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Native API: Basics

First, let’s consider what it looks like to train a very simple model on MNIST using tf.keras, taken directly from TensorFlow documentation.

import tensorflow as tf

(x_train, y_train), (x_test, y_test) = tf.keras.datasets.mnist.load_data()
x_train, x_test = x_train / 255.0, x_test / 255.0

model = tf.keras.models.Sequential(
    [
        tf.keras.layers.Flatten(input_shape=(28, 28)),
        tf.keras.layers.Dense(128, activation="relu"),
        tf.keras.layers.Dropout(0.2),
        tf.keras.layers.Dense(10, activation="softmax"),
    ]
)
model.compile(
    tf.keras.optimizers.Adam(name='Adam'),
    loss="sparse_categorical_crossentropy", metrics=["accuracy"])
model.fit(x_train, y_train, validation_data=(x_test, y_test), epochs=1)

Here is what it looks like to train the exact same model using the Native API to launch an experiment on a Determined cluster.

import tensorflow as tf

import determined as det
from determined import experimental
from determined.experimental.keras import init

config = {
    "searcher": {"name": "single", "metric": "val_acc", "max_length": {"batches": 500}},
    "hyperparameters": {"global_batch_size": 32},
}

# When running this code from a notebook, add a `command` argument to init()
# specifying the notebook file name.
context = init(config, context_dir=".")

(x_train, y_train), (x_test, y_test) = tf.keras.datasets.mnist.load_data()
x_train, x_test = x_train / 255.0, x_test / 255.0

model = tf.keras.models.Sequential(
    [
        tf.keras.layers.Flatten(input_shape=(28, 28)),
        tf.keras.layers.Dense(128, activation="relu"),
        tf.keras.layers.Dropout(0.2),
        tf.keras.layers.Dense(10, activation="softmax"),
    ]
)
model = context.wrap_model(model)
model.compile(
    tf.keras.optimizers.Adam(name='Adam'),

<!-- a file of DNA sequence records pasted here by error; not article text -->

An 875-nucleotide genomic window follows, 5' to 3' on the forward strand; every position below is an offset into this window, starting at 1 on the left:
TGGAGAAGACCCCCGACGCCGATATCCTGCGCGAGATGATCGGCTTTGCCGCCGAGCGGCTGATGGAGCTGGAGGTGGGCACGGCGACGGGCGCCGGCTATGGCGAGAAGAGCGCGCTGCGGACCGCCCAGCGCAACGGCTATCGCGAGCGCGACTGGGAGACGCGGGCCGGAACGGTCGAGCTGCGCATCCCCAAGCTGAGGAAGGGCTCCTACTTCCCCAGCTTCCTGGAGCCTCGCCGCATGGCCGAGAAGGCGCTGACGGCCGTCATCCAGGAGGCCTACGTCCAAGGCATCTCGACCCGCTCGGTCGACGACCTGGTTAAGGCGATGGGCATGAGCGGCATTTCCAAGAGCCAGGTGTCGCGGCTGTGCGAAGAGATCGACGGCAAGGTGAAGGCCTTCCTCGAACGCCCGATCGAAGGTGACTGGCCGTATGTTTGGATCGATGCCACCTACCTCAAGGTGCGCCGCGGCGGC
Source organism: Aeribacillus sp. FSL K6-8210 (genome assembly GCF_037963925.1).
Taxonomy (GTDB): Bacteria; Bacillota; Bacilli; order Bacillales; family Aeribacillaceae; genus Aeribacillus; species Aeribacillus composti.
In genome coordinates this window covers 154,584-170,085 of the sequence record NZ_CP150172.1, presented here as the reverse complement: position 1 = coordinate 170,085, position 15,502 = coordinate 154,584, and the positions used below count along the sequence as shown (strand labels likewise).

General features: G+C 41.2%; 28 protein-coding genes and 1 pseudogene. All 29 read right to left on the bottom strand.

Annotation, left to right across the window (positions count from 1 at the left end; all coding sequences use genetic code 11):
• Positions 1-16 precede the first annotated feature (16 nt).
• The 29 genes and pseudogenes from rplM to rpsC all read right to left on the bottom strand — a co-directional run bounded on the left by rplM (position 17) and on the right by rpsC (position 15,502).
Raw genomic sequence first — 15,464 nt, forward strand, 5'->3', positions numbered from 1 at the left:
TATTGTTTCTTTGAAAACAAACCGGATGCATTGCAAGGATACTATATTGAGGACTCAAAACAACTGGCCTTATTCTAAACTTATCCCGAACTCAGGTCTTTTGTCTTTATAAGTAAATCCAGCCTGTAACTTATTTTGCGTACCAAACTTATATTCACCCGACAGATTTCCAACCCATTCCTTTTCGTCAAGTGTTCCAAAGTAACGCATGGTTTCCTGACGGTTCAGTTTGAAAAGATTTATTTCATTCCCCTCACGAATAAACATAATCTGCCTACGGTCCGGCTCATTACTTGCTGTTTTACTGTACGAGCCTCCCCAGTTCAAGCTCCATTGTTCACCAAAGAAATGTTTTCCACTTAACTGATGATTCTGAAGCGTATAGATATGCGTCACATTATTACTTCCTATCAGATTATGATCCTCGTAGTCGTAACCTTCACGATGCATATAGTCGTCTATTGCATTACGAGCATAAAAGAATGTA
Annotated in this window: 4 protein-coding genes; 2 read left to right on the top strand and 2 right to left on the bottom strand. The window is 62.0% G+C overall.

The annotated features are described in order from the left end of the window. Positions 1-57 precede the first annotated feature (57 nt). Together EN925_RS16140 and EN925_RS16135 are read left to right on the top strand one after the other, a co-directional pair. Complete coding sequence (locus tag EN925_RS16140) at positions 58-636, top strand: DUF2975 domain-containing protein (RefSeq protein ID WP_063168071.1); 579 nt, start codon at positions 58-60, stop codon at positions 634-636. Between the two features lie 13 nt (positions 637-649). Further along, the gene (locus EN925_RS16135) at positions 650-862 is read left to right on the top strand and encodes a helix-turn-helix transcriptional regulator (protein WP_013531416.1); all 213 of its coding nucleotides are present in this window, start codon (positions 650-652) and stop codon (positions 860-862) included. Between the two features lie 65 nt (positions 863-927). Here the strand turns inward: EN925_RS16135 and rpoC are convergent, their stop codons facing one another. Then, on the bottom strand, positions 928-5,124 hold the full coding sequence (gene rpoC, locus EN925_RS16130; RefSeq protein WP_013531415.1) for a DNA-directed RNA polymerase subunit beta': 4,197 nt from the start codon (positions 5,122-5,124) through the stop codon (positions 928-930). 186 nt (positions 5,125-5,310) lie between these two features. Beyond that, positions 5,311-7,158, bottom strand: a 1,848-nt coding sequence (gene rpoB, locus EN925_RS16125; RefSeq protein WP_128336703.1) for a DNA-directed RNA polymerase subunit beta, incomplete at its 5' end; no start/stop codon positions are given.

loss="sparse_categorical_crossentropy", metrics=["accuracy"])
model.fit(x_train, y_train, validation_data=(x_test, y_test), epochs=5)

Paste the code above into a Python file named tf_keras_native.py and run it as a Python script.

Note

Before submitting any experiments using the Native API, make sure the DET_MASTER environment variable is configured to connect to the appropriate IP address.

$ python tf_keras_native.py

You can also use any environment that supports Python to launch an experiment with this code, such as a Jupyter notebook or an IDE.

Let’s walk through some of the concepts introduced by the Native API.

Configuration

config = {
    "searcher": {"name": "single", "metric": "val_acc", "max_length": {"batches": 500}},
    "hyperparameters": {"global_batch_size": 16},
}

Configuring any experiment for use with Determined requires an Experiment Configuration. In the Native API, this is represented as a Python dictionary. There are two required fields for every configuration submitted via the Native API:

searcher:

This field describes how many different Trials (models) should be trained. In this case, we’ve specified to train a "single" model for 500 batches.

hyperparameters:

This field describes the hyperparameters used. global_batch_size is a required hyperparameter for every experiment – we’ll revisit this requirement in Native API: Distributed Training.

Context

context = init(config, local=False, test=False, context_dir=".")

determined.keras.TFKerasTensorBoard is the function that initializes the Determined training context. We can think of it as the moment in the training script where Determined will “assume control” of the execution of your code. It has two three in addition to the configuration:

local (bool):

local=False will submit the experiment to a Determined cluster. local=True will execute the training loop in your local Python environment (although currently, local training is not implemented, so you must also set test=True). Defaults to False.

test (bool):

test=True will execute a minimal training loop rather than a full experiment. This can be useful for porting or debugging a model because many common errors will surface quickly. Defaults to False.

context_dir (str):

Specifies the location of the code you want submitted to the cluster. This is required by Determined to execute your training script in a remote environment (local=False). In the common case, “.” submits your entire working directory to the Determined cluster.

Wrap Model (tf.keras only)

model = context.wrap_model(model)

In the case of tf.keras, we will need to use the wrap_model API to make the Determined context aware of the model we want to train with. After calling wrap_model, we proceed with the compile() and fit() interfaces defined by TensorFlow to begin training our model remotely.

Next Steps

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